Have you been a victim of CEO Fraud?

Have you been a victim of CEO fraud? Are you aware that one of the first things hackers try is to see if they can spoof the email address of your CEO? If they are able to commit "CEO Fraud", penetrating your network is like taking candy from a baby. What a hacker is doing is they attempt to spoof the email of the CEO of your organization, send a message to your CFO (or whomever is in charge of your accounting) and attempt to have money wired - to their account!

The folks at knowbe4.com recently had a blog post about this trend: https://blog.knowbe4.com/wow-the-bad-guys-are-moving-fast-with-ceo-fraud

Here is an excerpt from the article that is staggering:

No industry is immune to this type of scam. Recent figures reported by the FBI show that in the past 3 years, a staggering 14,032 victims in the US have lost a total of $960 million to cybercriminals due to what they call Business E-mail Compromise. That is a 1,300% increase in reported instances since January 2015!

If those numbers aren't enough to convince you, take a look at some recent news not just in the US but around the world. In January, aerospace company FACC lost around €50 million due to what they call the "Fake President Incident”, their CEO and CFO were fired as a result. A still undisclosed American company lost nearly $100 million due to CEO fraud in April and has since recovered about 75% of that, leaving the total loss around $25 million. As you may guess this doesn't look good so companies try to keep these instances out of the mainstream news as much as possible.

It is not just small companies that need to stay vigilant, companies of all sizes are targeted on a regular basis. All types of employees run the risk of being victims of social engineering which is only the beginning. Hackers are spending more and more time researching employees and companies before they attack in hopes that they will get what they're after.

What can you do to protect yourself?

  1. Train, train, educate, educate. Teach and train your staff, at ALL levels!
  2. Employ technologies to mitigate risks. These include:
    • Intrusion Detection and Prevention Systems - these inspect all inbound and outbound network traffic and compare it against known signatures and anomalies, and block attempts and attacks. They are constantly updating their database.
    • Content Filtering Systems - these systems inspect all of your users web behavior, both inside the network and on corporate devices (laptops) that leave the network. They block sites based on categories you choose, as well as known phishing, malware and virus laden sites. They are constantly updating their database.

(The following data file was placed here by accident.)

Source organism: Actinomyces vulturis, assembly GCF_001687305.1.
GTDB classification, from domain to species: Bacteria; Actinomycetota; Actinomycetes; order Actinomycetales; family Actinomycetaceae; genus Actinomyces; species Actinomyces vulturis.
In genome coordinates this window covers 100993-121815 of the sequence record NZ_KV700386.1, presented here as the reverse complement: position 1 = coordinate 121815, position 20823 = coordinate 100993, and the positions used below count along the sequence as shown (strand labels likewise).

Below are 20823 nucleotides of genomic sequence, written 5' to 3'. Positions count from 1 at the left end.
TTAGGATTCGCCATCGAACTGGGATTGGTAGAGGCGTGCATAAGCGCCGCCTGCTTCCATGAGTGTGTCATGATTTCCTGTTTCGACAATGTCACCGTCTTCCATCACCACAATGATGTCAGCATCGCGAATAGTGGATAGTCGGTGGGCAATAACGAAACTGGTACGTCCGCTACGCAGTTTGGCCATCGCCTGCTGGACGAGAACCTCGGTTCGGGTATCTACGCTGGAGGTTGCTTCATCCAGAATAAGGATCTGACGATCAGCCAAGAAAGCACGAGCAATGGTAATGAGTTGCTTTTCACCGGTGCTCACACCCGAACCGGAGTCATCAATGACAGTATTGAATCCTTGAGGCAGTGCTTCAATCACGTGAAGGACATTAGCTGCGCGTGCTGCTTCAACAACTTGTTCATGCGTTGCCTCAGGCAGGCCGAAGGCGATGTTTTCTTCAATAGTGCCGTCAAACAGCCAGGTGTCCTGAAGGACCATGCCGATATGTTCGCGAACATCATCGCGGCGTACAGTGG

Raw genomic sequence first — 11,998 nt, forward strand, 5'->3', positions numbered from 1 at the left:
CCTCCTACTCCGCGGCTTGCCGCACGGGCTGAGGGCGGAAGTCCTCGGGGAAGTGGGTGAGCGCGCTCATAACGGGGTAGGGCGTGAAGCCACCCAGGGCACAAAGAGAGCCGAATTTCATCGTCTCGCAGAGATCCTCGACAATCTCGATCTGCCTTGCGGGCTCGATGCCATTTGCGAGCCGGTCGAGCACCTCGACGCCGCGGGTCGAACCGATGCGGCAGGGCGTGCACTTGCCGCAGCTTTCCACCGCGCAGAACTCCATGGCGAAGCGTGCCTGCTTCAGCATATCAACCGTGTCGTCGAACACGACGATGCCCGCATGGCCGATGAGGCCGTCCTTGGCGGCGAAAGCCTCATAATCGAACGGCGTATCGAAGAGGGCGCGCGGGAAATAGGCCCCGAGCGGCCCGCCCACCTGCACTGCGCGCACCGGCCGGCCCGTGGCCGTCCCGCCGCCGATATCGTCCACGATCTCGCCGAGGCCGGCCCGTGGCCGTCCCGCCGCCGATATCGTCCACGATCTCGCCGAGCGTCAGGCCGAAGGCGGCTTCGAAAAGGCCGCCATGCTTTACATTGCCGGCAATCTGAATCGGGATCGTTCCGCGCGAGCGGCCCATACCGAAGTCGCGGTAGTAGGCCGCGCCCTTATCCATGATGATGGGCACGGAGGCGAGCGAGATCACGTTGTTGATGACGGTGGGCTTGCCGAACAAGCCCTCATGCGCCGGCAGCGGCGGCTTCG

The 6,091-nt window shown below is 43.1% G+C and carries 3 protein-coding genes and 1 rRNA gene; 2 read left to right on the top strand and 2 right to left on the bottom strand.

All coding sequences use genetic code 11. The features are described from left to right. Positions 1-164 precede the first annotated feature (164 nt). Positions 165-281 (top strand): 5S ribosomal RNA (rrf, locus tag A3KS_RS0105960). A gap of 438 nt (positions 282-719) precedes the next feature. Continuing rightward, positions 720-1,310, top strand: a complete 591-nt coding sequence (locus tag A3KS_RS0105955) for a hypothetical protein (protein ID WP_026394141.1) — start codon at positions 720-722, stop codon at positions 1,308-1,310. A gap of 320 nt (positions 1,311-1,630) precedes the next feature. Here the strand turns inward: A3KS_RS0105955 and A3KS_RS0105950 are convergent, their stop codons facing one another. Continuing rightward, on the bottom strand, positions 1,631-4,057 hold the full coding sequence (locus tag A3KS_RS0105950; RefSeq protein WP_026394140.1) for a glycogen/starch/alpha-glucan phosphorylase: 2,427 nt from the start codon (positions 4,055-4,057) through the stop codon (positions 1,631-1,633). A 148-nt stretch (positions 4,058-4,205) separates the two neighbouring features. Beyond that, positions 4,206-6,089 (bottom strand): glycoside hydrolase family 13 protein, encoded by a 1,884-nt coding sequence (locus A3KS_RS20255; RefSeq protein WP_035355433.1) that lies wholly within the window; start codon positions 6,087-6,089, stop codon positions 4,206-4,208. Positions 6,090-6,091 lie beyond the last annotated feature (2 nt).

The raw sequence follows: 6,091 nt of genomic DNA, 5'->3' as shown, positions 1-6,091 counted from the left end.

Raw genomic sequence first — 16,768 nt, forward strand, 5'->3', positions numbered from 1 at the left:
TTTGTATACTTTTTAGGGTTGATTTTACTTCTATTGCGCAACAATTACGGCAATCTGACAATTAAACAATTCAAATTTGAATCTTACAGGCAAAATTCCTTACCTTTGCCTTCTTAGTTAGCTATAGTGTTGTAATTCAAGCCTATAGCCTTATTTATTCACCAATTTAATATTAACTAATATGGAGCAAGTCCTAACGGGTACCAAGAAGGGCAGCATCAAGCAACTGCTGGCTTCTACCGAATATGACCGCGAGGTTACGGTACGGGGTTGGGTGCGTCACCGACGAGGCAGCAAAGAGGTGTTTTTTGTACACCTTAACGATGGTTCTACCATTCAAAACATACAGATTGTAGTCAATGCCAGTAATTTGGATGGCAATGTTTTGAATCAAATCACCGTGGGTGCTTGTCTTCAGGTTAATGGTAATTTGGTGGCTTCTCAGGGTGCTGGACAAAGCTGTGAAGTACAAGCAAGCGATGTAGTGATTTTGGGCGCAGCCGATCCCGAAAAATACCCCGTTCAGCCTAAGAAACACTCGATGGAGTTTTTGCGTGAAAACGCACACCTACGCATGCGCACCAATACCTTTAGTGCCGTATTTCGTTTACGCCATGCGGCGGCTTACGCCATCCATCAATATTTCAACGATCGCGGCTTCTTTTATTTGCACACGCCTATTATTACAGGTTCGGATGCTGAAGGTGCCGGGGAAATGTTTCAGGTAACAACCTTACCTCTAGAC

• Email Spam and Antivirus Systems - these systems inspect all inbound and outbound email to help block spam, phishing and virus messages.
    • File Integrity Monitoring - these systems inspect all of the use files, objects, users, etc. on your Windows network and provide alerting and reporting on behavior. This allows you to spot anomalies and odd behavior, such as someone's account being given administrative privileges - which can be an indication of a hack and/or compromise.
    • Security Event Monitoring - these systems inspect all of the thousands (and millions) of events on all network systems (Switches, Firewalls, Wireless, and Servers) and correlate them, categorize and alert based on specific rules.
  3. Be vigilant about keeping software systems up to date, purchasing systems from reputable companies and ensuring that these organizations have systems and processes in place for updating and securing their software.
  4. Ensure you have systems in place to evaluate your vendors, especially those with the ability to access your IT systems. These should include obtaining assurances of their policies and procedures, adherence to best practices, as well as the means by which they connect and how often.

It's a scary world out there, and unfortunately the balance of being practical and vigilant is not balanced. Security is by no means efficient or convenient, but the "bad guys" are always working tobe one step ahead.



July 21st, 2016 |Categories: CEO, SEIM, Technology, KnowBe4, Security, FIM, Fraud

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